Southern Breeze SCBWI Writing and Illustrating for Kids is right around the corner (October 12th, since you asked), and I’m pretty darn excited about the faculty and workshops they’re offering!
And I’m pretty darn excited that agent Jennifer Rofé, from Andrea Brown Literary Agency, is here today to share writing insights, wisdom, tips—well, it’s just a smorgasbord of writing stuff. Not all her writing stuff—you’ll have to join us at the swell conference for that—but I’ll bet it’s enough to hook you!
Jennifer, I see where you’re open to projects from picture books to Young Adult, but that Middle Grade is your soft spot. What is it about Middle Grade that especially hooks you?
Aside from the expected hurdles, I mostly enjoyed my middle school years; I recall having a pretty fun time. I later went on to teach 8th grade for a handful of years in my 20s. I haven’t yet bothered to pinpoint why this is, but there’s something about this time in life that I understand and connect with. As for what specifically hooks me — that twilight moment of the pre-teen and early teen years; being just on the verge of self-realizations and life-truths. Also, there’s more room in middle grade for outrageous and funny and zany. I like that.
Check out the speaker bio here (and Jennifer’s agency bio here) to find out more about what in a manuscript is a wow! for her. And now we have to know what makes Jennifer wince. What, in a query and/or a manuscript, just makes you cringe?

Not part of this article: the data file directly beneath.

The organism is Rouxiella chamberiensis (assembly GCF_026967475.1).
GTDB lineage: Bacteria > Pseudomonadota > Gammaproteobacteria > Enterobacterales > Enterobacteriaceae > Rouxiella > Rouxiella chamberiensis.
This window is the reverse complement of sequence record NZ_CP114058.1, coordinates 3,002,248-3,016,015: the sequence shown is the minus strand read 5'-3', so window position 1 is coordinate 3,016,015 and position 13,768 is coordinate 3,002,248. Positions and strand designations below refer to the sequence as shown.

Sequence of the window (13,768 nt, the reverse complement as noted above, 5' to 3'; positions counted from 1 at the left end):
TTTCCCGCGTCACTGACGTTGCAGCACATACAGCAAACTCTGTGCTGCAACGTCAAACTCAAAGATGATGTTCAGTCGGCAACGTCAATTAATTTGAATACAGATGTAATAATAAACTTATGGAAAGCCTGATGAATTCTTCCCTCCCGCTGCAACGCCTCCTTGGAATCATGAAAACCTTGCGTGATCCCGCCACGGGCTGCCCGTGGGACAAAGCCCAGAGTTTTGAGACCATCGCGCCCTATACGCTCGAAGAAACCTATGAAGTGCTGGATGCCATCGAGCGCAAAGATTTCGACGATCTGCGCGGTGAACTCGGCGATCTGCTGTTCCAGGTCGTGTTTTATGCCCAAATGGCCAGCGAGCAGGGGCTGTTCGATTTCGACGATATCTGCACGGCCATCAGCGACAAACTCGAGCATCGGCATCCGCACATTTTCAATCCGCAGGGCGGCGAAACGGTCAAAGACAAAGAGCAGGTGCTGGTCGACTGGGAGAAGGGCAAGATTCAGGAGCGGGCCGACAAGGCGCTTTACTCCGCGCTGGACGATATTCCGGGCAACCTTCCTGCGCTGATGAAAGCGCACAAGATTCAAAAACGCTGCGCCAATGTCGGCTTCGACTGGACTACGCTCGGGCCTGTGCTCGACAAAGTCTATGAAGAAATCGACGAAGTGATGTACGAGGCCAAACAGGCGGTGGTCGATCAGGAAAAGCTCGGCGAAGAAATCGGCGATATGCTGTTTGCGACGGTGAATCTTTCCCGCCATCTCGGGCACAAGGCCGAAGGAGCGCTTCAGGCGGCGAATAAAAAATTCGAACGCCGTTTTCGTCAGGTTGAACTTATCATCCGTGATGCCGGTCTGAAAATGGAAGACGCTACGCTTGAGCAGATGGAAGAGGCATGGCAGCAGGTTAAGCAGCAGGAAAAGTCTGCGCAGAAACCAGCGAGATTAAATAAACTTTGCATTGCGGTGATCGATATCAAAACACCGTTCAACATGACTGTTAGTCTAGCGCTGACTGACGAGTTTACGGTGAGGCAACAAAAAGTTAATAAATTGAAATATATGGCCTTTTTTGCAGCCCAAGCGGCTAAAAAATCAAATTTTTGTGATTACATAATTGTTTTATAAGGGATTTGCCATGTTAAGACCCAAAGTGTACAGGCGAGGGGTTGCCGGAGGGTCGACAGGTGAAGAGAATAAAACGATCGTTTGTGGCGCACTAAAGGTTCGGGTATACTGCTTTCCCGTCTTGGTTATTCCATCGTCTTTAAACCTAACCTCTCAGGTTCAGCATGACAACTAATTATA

Here are some query faux-pas that make me cringe:
* Misspelling or not including my name.
* Queries for materials that, per my bio (and online interviews), I am not interested in.
* Beginning a query with a question, like “Have you ever wondered…?” or “What would you do if….?”
And the biggest cringe for me:
* Writers “educating” agents on the current market. For instance, “Books about bullying are currently popular” or “The market for paranormal romance has cooled off.” It’s not necessary to do this in a query.
I always include that I’m a member of SCBWI when I query. Do you think that makes a difference to an agent? And if so, why?
It does make a difference to me because, namely, it shows that you’re invested in the industry that you want to be a part of. Also, members have typically attended conferences, so they generally have more knowledge about the industry than those who aren’t members or don’t attend industry conferences.
Are you a member of SCBWI, too? And what has the experience meant to you?
I am a member, yes. I don’t know how to say more other than I love SCBWI. I love the community it creates, I love the educational opportunities it offers to writers and illustrators, I love the connections it encourages and fosters between writers/illustrators and industry professionals, and I love the children’s lit family I have because of SCBWI. Our community is blessed to have this organization.
Jennifer will be presenting two, two-part workshops at WIK: The “So What” Factor, examining plots of successful books, and “Ten Things Nobody Tells You About Publishing” (and thanks so much for telling us!). So maybe you could give us a peek at one of those things we should know? Or maybe share a “So What?” insight?
I’m not sure where in the #1-10 spectrum this one will fall – it might even be #11 – but how about this:
Your second contracted book — it might be one of the hardest ones you ever write. Try not to sweat the angst too much; you are in good company.
Thanks, Jennifer! And thanks so much for stopping by! I can’t wait to see you at WIK—and hear more about those ten things I absolutely need to know. Unless you want to expound a little bit more now? Maybe? No?
WIK is a great place to get inspired, get tips on your craft, and learn about the business of children’s publishing. It’s also an opportunity to meet editors, agents, and an incredibly supportive network of working writers and artists. This annual conference is hosted by the Southern Breeze region of the Society of Children’s Book Writers and Illustrators (SCBWI). To find out more or to register, visit https://southern-breeze.net/